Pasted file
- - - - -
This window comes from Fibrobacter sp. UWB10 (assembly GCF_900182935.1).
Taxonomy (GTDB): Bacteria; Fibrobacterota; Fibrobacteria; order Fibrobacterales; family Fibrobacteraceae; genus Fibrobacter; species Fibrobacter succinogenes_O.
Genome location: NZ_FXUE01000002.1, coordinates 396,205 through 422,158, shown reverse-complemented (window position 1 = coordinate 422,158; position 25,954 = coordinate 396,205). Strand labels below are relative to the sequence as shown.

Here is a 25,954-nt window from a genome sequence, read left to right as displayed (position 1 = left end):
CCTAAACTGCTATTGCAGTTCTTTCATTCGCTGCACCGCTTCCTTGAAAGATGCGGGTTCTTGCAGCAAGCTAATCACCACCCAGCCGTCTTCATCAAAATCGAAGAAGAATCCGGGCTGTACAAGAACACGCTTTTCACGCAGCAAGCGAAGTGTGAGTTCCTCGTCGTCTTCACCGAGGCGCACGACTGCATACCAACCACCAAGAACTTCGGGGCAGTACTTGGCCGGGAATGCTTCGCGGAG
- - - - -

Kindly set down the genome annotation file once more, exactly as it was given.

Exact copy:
This window comes from Fibrobacter sp. UWB10 (assembly GCF_900182935.1).
Taxonomy (GTDB): Bacteria; Fibrobacterota; Fibrobacteria; order Fibrobacterales; family Fibrobacteraceae; genus Fibrobacter; species Fibrobacter succinogenes_O.
Genome location: NZ_FXUE01000002.1, coordinates 396,205 through 422,158, shown reverse-complemented (window position 1 = coordinate 422,158; position 25,954 = coordinate 396,205). Strand labels below are relative to the sequence as shown.

Here is a 25,954-nt window from a genome sequence, read left to right as displayed (position 1 = left end):
CCTAAACTGCTATTGCAGTTCTTTCATTCGCTGCACCGCTTCCTTGAAAGATGCGGGTTCTTGCAGCAAGCTAATCACCACCCAGCCGTCTTCATCAAAATCGAAGAAGAATCCGGGCTGTACAAGAACACGCTTTTCACGCAGCAAGCGAAGTGTGAGTTCCTCGTCGTCTTCACCGAGGCGCACGACTGCATACCAACCACCAAGAACTTCGGGGCAGTACTTGGCCGGGAATGCTTCGCGGAG